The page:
|Workshop/studio design and use issues||<– Date –> <– Thread –>|
|From: Dahako (Dahakoaol.com)|
|Date: Mon, 15 Sep 1997 15:35:03 -0500|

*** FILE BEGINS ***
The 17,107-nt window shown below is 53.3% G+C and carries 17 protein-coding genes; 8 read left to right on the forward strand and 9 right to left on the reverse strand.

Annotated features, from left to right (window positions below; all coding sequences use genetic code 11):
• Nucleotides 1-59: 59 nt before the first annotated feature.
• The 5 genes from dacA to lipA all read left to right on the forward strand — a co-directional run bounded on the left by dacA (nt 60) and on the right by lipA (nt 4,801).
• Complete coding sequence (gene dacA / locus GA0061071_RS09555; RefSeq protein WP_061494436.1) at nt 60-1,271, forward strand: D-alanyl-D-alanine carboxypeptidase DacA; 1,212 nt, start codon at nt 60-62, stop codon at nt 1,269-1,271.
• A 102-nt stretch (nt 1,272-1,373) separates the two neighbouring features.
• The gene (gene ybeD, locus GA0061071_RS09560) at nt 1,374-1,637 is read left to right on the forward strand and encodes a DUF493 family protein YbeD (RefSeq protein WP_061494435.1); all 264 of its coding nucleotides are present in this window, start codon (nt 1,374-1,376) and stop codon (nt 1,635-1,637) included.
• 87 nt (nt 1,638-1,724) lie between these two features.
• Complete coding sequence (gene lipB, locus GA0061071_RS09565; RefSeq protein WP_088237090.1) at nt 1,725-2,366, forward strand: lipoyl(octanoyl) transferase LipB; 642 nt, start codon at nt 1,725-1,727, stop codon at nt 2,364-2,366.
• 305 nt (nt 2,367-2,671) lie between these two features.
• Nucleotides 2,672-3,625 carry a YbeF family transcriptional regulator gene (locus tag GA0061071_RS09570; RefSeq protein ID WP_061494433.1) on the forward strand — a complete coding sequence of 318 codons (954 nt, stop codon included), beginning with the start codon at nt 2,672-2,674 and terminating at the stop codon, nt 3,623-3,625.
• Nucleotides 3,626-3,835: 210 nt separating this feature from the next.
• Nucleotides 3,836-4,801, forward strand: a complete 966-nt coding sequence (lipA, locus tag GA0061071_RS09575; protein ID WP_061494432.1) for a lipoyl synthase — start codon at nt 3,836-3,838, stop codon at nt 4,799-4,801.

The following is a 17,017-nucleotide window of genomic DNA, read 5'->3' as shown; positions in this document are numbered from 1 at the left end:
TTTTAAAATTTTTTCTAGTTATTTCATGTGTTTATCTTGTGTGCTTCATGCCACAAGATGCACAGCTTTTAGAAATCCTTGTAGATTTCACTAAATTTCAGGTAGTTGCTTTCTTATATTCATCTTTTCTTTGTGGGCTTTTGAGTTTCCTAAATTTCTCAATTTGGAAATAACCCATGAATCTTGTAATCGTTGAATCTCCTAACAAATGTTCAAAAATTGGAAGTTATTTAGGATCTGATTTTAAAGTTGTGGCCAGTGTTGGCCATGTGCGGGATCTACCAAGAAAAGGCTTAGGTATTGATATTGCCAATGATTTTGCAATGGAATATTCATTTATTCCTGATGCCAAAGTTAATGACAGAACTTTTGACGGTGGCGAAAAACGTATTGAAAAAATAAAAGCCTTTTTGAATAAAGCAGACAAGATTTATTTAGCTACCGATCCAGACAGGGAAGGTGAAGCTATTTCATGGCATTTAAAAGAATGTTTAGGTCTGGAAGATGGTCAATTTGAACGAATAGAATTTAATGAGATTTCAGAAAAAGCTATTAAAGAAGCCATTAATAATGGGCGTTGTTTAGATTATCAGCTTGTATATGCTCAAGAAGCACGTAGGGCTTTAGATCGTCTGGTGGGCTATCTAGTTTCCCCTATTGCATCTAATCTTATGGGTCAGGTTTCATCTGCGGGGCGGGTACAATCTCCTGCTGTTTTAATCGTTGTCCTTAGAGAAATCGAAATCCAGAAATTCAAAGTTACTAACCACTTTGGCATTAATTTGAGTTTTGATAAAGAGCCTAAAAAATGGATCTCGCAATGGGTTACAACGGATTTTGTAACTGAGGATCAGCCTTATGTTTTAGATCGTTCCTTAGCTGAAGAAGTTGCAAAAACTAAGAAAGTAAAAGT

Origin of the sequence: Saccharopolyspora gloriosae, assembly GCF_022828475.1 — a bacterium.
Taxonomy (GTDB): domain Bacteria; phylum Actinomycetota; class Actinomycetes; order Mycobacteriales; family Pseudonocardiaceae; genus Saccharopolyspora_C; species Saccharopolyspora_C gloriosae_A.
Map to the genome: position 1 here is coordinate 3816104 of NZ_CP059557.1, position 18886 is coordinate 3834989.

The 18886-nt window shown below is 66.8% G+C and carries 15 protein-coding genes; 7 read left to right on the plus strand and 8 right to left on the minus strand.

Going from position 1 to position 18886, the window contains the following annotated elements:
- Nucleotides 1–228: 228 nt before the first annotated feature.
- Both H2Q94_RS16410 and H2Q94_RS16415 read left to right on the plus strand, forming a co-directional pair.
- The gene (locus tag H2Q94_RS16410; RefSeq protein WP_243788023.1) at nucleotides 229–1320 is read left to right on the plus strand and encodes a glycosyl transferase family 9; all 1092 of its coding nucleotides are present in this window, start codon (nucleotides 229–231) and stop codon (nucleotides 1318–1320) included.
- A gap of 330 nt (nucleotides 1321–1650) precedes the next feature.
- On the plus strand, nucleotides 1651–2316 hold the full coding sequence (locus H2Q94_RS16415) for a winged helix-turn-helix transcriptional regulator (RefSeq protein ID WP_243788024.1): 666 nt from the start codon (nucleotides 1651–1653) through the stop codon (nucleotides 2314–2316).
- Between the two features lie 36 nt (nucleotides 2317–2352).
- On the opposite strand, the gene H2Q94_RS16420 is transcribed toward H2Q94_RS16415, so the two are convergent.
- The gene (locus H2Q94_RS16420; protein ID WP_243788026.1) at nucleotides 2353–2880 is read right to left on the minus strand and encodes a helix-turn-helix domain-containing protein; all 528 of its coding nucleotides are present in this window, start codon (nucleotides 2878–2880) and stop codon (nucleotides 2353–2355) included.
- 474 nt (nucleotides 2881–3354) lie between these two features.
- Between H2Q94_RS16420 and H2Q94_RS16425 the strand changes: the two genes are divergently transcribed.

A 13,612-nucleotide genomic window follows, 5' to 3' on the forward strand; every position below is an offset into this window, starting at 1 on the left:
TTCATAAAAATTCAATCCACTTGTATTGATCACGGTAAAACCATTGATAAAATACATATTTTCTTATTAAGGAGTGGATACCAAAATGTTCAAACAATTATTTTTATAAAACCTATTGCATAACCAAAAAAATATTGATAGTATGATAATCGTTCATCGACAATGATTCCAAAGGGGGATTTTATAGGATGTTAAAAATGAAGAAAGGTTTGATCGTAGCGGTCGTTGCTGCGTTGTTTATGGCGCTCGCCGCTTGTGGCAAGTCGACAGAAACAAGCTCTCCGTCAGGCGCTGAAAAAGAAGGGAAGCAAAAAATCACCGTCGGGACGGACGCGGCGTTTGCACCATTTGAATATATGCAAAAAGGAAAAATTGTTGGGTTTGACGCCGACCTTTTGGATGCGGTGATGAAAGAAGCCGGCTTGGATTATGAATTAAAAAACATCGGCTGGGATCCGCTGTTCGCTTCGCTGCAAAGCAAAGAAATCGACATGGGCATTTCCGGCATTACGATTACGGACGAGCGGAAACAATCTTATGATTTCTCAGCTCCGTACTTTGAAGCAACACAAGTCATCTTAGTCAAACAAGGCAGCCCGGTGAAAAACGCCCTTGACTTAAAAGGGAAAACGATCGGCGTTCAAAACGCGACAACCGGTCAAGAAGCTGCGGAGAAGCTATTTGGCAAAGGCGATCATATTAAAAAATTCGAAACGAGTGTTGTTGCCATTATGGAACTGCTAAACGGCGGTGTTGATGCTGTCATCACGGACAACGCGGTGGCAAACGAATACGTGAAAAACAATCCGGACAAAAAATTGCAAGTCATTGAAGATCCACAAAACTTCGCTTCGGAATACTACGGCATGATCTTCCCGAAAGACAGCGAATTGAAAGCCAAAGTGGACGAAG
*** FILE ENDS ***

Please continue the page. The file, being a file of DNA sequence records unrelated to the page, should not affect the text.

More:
Hey y'all - I've looked through the archives on this and can't find a discussion exactly on point. Answers can be emailed, or, if you will be at the conference, you can relay your reply via Sherri Zann Rosenthal. Background: Eno Commons is set up as a planned unit development subdivision (not condo or coop). We have space in our site plan designated to be a workshop (to be built after move-in). Round One: One of our current prospects raised the issue of using her own money to build a painting studio adjacent to the workshop - triggering a major discussion about private use of the public space. Under her proposal, she would pay to build the studio, use it, then give the space to the Homeowners Asc when she moves or dies. She is not comfortable sharing her art space with others - partly because she likes to leave her stuff out and partly because she has some specific health issues with off-gassing from certain solvents and paints. We weren't considering art space before her proposal, though one other member also paints regularly.The discussion has since branched out to cover use of the workshop, as well. With the workshop, we have two or three extremely dedicated wood/craft workers with lots of tools, about as many regular dabblers, and then the great unwashed masses. 1A) How has your group dealt with private construction/uses in common space? B) How has your group dealt physically and financially with sharing workshop, art, home office, or dance spaces? C) Does anyone have a neat workshop or studio design we can look over for inspiration? Round 2: One alternate proposal, that the studio be built on the house lot, connected to the house by a breezeway and using up most of the buildable space on the lot, has triggered even more passionate discussion about build-out on lots. Some strongly oppose "proliferation of structures" on environmental and aesthetic grounds; others feel they ought to be able to do whatever they want on their lots - without a lot of group backchat. (Remember, in our ownership model (subdivision), people own their lots conventionally, fee simple.) Much of the discussion centers on the question, "What can people do on their own property and when/how should the greater group get involved?" In its larger manifestation, this discussion expands to include fences and other outbuildings, and goes right to the critical balance point of privacy with community. 2A) How has your group dealt with use of/construction on private property? How have you determined whether the positive/negative impacts of such use or construction warrant neighborhood/group involvement? (I know the legal implications of this vary with the ownership structure - I'm looking for approaches.) B) If it was possible in your neighborhood, how have you evaluated custom home designs, especially those approaching the buildable maximum size? (We have two standard home designs, which almost everyone is using - but custom homes are quite possible.) Thanks for any constructive thoughts you may have on this. Even just reframing the questions might help. One of the wonderful things we're learning through this discussion is how committed each of our members are to this process. After particularly difficult sessions, my husband mutters darkly about just giving up this aggravation and buying a nice simple house in a regular neighborhood - then the next day he's back working things through. Jessie Handforth Kome Eno Commons Cohousing Durham, NC Infrastructure in; many trees still standing; looking for a few more good neighbors.
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